ELAC Vela FS 407 Loudspeaker

hfncommendedDespite the success of its Debut and Adante models, ELAC retains its traditional designs, complete with JET tweeter

Constant change is here to stay' as the saying goes. And it's certainly true of ELAC – one of Germany's most long-established hi-fi manufacturers – as the brand has spread its wings over the past few years. ELAC began life way back in 1926 in the coastal town of Kiel, where its main focus concerned the development of sonar systems. It was after the Second World War that it began manufacturing turntables and pick-ups.

In 1981 it was acquired by Wolfgang John who built ELAC up to the company we know now, latterly with his son Oliver at the helm. It made its first speakers in 1984, and has never looked back.

With a change of CEO in late 2017 and designer Andrew Jones joining long-time Director of R&D Rolf Janke, the brand has taken on a new lease of life. It now makes a dizzying range of speakers, including the Jones-designed Adante and Navis ranges [HFN Feb/Jul '18 & Aug '19] developed in the USA, plus the more traditional German Vela series with its iconic JET tweeter.

Janke says that, 'as a global brand, we tailor to different markets that have different expectations in terms of pricing, design and sound'. In the case of the £3670 Vela FS 407 loudspeaker we have here, the industrial design was completed in North America while the acoustic engineering was driven from Germany.

Jet Propelled
Retained from its 400-series predecessor is the JET 5 planar tweeter – the highlight of this loudspeaker. It uses a light, folded foil membrane and neodymium magnets to produce an extended frequency response said to go up to 50kHz. This is matched to a pair of conventional moving-coil drivers, 150mm in diameter, with large roll surrounds and cast aluminium baskets.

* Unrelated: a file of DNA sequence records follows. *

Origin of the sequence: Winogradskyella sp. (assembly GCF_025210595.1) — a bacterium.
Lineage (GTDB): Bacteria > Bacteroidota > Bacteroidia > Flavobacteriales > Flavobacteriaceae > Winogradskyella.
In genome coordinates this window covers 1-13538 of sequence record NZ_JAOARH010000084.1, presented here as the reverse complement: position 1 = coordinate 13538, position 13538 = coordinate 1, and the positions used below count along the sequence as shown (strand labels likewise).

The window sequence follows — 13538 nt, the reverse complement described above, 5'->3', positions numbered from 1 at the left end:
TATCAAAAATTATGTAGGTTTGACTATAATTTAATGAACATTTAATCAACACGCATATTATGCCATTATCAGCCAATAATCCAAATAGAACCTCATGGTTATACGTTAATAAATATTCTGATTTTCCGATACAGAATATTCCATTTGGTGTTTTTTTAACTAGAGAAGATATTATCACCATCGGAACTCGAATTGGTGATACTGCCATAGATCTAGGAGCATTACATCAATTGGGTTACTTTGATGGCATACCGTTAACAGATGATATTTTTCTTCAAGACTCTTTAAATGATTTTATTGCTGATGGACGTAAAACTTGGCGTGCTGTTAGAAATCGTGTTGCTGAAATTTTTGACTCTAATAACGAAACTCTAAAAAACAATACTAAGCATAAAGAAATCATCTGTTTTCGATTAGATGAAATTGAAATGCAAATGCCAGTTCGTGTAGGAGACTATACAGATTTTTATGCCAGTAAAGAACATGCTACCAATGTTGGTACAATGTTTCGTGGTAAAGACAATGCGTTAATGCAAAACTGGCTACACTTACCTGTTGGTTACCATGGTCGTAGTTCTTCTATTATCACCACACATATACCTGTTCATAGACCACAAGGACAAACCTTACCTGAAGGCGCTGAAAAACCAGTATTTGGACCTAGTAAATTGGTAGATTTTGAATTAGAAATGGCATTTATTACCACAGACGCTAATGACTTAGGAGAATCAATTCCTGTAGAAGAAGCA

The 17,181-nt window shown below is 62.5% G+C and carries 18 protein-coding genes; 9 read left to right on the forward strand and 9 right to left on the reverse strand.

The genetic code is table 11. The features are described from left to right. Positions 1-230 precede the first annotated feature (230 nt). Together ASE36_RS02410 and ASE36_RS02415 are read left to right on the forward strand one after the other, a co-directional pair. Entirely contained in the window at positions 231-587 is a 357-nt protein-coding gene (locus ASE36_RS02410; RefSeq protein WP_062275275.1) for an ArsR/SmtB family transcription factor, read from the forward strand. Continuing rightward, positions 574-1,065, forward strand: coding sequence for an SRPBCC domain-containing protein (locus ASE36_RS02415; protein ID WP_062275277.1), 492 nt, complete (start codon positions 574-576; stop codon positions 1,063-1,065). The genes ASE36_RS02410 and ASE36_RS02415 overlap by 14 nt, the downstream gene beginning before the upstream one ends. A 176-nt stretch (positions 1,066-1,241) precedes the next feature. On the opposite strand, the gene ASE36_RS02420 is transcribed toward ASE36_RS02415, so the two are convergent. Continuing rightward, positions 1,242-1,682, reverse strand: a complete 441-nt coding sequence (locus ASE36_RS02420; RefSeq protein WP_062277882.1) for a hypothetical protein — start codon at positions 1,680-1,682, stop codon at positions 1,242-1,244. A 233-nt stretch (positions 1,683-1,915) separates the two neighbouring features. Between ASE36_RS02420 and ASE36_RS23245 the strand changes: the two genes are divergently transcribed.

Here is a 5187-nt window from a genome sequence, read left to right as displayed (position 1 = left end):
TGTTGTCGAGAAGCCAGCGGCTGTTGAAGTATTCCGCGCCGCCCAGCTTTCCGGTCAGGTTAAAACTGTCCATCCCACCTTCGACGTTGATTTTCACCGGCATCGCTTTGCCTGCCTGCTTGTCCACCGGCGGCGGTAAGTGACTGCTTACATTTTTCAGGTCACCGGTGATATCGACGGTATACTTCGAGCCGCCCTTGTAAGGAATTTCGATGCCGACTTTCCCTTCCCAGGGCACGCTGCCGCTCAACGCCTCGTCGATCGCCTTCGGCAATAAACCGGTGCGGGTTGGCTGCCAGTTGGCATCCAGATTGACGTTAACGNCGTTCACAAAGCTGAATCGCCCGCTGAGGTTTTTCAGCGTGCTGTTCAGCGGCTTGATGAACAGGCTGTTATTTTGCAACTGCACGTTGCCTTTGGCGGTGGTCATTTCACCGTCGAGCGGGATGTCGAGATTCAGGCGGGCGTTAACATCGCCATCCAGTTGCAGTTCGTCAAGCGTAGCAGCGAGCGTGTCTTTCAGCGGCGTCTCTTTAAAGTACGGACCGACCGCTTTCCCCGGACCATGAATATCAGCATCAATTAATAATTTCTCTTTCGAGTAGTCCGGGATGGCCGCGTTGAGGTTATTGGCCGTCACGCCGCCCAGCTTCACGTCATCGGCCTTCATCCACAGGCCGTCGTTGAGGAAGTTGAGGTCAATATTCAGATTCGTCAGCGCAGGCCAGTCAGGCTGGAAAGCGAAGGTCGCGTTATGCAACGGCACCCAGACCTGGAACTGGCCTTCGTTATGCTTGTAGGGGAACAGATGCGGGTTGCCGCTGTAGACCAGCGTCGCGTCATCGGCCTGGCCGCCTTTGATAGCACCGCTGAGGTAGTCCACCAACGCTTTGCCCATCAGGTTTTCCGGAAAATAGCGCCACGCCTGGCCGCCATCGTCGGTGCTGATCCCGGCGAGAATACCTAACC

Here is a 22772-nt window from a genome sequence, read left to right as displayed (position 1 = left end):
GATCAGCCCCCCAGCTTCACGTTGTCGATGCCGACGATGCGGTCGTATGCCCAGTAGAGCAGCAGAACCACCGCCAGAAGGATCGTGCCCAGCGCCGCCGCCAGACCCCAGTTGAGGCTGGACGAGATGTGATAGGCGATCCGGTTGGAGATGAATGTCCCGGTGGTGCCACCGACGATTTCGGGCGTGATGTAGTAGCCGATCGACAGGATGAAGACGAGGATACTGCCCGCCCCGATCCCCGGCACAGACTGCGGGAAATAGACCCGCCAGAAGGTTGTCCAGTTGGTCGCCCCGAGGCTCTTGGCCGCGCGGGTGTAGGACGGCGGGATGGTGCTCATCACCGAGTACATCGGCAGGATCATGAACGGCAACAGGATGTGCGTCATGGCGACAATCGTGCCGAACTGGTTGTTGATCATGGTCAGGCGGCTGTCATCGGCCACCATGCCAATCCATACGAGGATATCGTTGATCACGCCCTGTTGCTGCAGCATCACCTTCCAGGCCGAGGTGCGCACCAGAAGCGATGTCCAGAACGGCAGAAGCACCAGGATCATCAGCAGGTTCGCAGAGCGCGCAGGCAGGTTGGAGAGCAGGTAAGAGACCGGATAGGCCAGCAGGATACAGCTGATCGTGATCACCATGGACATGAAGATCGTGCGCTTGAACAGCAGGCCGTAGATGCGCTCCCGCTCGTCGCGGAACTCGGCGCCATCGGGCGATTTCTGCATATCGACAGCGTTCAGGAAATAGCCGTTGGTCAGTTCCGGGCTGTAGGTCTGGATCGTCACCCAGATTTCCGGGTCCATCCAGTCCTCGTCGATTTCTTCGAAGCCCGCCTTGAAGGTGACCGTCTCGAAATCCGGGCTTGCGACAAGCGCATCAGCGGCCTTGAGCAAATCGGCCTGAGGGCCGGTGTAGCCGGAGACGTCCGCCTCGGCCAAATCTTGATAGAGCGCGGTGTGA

A two-and-a-half way design, the upper midrange unit takes over from the treble unit at 2.4kHz, and the lower bass driver kicks in at 450Hz. As for the cones, these are made using an aluminium-sandwich technology folded to resemble a large crystal. This, says the company, delivers stiffness with relatively low mass, and good self-damping properties too.

The cabinet's convex shaped baffle extends down to an alloy bottom plate, which has an aperture for the down-firing bass reflex port. This fits into a die-cast plinth that confers impressive stability, as well as looking classy. ELAC says that the rearward angling of the speaker's trapezoidal shape, alongside the JET tweeter's new waveguide, improves stereo image accuracy. The angling of the Vela FS 407 also lends visual drama.

The speaker is supplied with a fabric grille over a wooden frame, attached by magnets hidden beneath the cabinet's front baffle. This pretty looking yet sturdy product is topped off by an inset aluminium plate, black anodised to match the choice of gloss black, gloss white or walnut cabinets.

Placement proved straightforward in my room – possibly aided by the down-firing reflex port – with the speaker working well from around 30cm out from the boundary wall. For optimum stereo imaging, a few degrees of toe-in really helps.

sqnoteSmooth 'N' Silky
The Vela FS 407's most apparent sonic feature is – perhaps not entirely unexpectedly – its smoothness and evenness. This comes in large part from the JET tweeter, which is as good as I have ever heard it – and indeed it seems to integrate with the other drivers below better than ever. At the same time, the midband is clean and couth yet precisely detailed, and bass is tight and extended. The result is a most pleasing-sounding speaker that, while not totally flawless, is hard not to like. It also shows how far the company's sound has progressed in the past few years.

Detail Study
It's impossible to ignore this speaker's exceptional high frequency performance, regardless of the music being played. It flatters everything. For example, 'London Town' by Wings [from London Town; Parlophone TOCP-65510] is a super sounding Abbey Road studio recording, with George Martin at the controls. It has some beautifully recorded acoustic instruments, from violins to cor anglais.

ELAC Electroacustic GmbH
Kiel, Germany
Supplied by: Invision UK Ltd, Diss, Norfolk
01359 270280